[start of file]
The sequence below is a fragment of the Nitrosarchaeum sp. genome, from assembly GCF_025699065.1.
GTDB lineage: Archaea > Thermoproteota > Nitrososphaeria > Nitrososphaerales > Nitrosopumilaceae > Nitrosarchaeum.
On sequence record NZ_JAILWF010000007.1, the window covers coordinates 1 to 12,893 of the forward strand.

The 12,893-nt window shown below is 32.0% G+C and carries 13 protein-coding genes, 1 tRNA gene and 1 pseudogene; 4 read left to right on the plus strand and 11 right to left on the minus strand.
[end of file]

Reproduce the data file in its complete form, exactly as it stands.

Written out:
The sequence below is a fragment of the Nitrosarchaeum sp. genome, from assembly GCF_025699065.1.
GTDB lineage: Archaea > Thermoproteota > Nitrososphaeria > Nitrososphaerales > Nitrosopumilaceae > Nitrosarchaeum.
On sequence record NZ_JAILWF010000007.1, the window covers coordinates 1 to 12,893 of the forward strand.

The 12,893-nt window shown below is 32.0% G+C and carries 13 protein-coding genes, 1 tRNA gene and 1 pseudogene; 4 read left to right on the plus strand and 11 right to left on the minus strand.